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The advent of any new technology tends to generate a lot of excitement.  Over the course of my career, however, I have never experienced “a buzz” like what we are seeing around Linux containers and application packaging and isolation, containerized applications built in the Docker format.  From my perspective, the ways in which containers may influence our ever evolving technological ecosystem are, quite possibly, limitless...okay, limitless may be strong, and while “game changing technology” may sound cliche, it’s not far from the truth in this case.

Let’s dive into world of containers. Red Hat customers often desire for their applications to run in a secure environment and have been seeking, whether they actually know it or not, a fully supported light weight application isolation solution.  At the other end of the spectrum, ISVs want to develop software applications that are easy to deploy, update, and scale.  They may also want to more precisely control certain runtime elements so as to reduce the risk of application failure, and desire a separation of host OS and runtime images.  And let’s not forget that developers stand to benefit from a world where they can build and package their applications into a small, portable runtime image; just think of the possibilities!  Red Hat is paying close attention to these needs and is working to a) help Red Hat Enterprise Linux customers take full advantage of this application evolution and to b) build a strong foundation for the rest of the Red Hat product portfolio.

Red Hat Enterprise Linux 7 Beta enables operating system level application isolation and fully supports the core Linux Container capabilities.  So, what are these core container capabilities?   We believe there are four key elements that an operating system should implement.  They are:

  • Resource Management
  • Process Isolation
  • Security
  • Tooling/CLI

An analogy to describe the key elements would be an apartment complex, as these key container elements are not dissimilar from the set of elements required when creating / supporting / managing an apartment complex.  For example, in consideration of resource management, each apartment will require hot water and electricity and these resources should be distributed fairly.  With respect to isolation, the apartment complex constructs walls to keep people and pets separate from their respective neighbors.  While oft taken for granted, each apartment also has a door, lock, and keys for security.  Finally, most apartment complexes benefit from a manager who works to ensure a consistent and smooth steady state of operations.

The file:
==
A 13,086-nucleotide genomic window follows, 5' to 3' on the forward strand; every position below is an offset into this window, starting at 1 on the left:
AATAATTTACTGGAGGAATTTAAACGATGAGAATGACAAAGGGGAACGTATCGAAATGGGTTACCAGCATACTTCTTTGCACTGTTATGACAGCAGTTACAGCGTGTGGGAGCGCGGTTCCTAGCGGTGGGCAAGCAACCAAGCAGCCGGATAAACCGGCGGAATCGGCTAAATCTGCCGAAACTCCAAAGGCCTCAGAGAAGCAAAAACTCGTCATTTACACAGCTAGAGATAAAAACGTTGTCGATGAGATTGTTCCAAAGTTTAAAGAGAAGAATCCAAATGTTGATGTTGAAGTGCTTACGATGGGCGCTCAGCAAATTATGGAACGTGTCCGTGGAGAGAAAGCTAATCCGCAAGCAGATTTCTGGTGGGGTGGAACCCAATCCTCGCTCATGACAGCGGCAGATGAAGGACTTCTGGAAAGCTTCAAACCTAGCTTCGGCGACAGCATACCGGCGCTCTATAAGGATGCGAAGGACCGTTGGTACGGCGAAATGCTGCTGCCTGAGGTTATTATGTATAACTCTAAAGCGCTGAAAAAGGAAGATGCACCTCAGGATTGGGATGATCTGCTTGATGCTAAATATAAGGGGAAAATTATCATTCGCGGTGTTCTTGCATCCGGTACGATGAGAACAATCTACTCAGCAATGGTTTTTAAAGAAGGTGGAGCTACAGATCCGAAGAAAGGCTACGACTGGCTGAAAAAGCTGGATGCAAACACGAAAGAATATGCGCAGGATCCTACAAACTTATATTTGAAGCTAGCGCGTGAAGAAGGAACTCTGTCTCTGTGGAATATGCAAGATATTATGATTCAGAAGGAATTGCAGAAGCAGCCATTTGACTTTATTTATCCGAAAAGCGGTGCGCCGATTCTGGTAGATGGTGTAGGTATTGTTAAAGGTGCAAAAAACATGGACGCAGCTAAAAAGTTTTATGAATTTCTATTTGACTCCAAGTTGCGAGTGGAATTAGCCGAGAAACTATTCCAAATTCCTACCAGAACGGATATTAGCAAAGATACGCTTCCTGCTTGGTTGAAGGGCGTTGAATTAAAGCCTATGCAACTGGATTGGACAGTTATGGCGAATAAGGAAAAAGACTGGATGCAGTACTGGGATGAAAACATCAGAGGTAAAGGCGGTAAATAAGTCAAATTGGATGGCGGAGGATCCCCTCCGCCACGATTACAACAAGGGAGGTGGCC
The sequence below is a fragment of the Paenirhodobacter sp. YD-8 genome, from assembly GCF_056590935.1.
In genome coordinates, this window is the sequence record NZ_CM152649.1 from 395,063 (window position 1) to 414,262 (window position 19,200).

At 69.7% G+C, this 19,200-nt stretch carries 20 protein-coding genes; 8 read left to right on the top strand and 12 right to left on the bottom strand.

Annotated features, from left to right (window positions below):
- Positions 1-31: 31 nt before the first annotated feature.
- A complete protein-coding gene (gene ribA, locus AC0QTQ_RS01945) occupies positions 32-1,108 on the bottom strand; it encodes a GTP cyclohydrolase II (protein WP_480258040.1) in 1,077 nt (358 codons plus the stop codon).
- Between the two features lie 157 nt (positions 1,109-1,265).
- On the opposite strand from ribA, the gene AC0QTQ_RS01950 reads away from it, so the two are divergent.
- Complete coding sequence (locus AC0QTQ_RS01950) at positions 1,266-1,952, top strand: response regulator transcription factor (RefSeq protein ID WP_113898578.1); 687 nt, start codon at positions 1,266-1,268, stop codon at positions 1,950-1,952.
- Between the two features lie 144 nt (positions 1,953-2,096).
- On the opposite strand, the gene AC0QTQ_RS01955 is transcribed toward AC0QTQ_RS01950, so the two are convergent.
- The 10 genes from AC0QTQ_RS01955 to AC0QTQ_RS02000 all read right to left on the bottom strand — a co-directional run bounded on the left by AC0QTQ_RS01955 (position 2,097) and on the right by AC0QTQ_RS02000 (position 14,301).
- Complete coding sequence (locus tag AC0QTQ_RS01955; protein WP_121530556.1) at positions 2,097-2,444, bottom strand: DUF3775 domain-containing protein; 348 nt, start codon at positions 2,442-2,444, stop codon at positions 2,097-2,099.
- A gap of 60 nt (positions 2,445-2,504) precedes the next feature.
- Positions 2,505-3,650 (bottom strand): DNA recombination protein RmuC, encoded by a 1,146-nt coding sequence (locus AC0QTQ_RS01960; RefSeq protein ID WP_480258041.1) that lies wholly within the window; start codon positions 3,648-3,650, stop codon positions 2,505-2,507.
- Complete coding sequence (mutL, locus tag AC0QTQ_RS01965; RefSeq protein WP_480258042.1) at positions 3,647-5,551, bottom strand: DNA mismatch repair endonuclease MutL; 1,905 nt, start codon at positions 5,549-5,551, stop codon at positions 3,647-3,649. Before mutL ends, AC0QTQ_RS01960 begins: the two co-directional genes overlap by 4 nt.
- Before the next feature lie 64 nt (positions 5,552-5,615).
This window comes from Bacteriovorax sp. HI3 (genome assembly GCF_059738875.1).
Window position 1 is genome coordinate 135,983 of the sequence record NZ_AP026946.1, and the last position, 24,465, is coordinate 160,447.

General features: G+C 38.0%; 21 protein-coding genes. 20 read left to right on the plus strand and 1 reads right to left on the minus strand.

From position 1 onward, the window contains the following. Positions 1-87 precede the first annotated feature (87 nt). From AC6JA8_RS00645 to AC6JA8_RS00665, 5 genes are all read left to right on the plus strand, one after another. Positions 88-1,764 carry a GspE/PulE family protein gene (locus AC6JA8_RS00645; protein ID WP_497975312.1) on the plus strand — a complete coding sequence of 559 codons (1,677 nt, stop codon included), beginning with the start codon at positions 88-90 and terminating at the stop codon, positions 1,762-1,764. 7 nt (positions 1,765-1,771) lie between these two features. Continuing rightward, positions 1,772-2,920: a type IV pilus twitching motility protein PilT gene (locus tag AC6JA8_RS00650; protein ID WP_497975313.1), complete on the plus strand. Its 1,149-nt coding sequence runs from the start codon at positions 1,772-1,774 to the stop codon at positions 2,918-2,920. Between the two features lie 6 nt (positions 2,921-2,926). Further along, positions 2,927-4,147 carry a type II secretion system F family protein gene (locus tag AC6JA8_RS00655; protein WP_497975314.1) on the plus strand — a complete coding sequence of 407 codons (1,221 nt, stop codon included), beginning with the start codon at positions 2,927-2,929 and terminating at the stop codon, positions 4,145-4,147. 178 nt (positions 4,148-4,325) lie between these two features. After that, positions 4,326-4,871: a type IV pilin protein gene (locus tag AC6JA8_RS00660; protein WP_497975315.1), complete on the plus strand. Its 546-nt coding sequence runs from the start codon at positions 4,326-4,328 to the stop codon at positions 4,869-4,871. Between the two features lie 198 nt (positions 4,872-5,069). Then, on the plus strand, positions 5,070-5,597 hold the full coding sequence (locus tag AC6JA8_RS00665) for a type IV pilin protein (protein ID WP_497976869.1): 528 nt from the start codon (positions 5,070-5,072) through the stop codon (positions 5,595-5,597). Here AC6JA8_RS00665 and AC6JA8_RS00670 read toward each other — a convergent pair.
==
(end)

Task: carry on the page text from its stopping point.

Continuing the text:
In the context of Linux containers, resource management  is provided by control groups (cgroups),  process isolation is provided by kernel namespaces, security is provided by SELinux, and (overall) management by Docker CLI.

Let’s explore each element in more detail...  first up: resource management as provided by cgroups.

In a nutshell, cgroups allow a user to allocate resources such as CPU time, system memory, network bandwidth, block IO or any combination of these resources  to a set of user-defined task groups or processes running on a given system. Users can then monitor any cgroups they configure, deny cgroups access to certain resources, and even dynamically reconfigure cgroups on a running system. By using cgroups, system administrators gain fine-grained control over allocating, prioritizing, denying, managing, and monitoring system resources. Hardware resources can be smartly divided among tasks and users, often increasing overall system efficiency.  For those who may not know, cgroups are not a new concept and the use of cgroups dates back to Red Hat Enterprise Linux 6.  Red Hat Enterprise Linux 7 Beta has improved management capabilities of cgroups through systemd, which is a system and service manager.

Process isolation, the heart of the Linux container architecture, is provided by kernel namespaces within Red Hat Enterprise Linux.  Currently, Linux implements six different types of namespaces, with the purpose each being to wrap a particular global system resource in an abstraction.  This makes each specific resource appear as an isolated instance to the processes within the namespace, enabling isolation by creating the illusion that this group of processes are alone on the system. But why do we have to implement namespaces?  For the simple reason that the Linux kernel is not container aware, as it is a user space concept, making it important to “teach” the kernel how to work with the notion of an isolated environment, using namespaces.

Red Hat Enterprise Linux 7 Beta implements the following namespaces: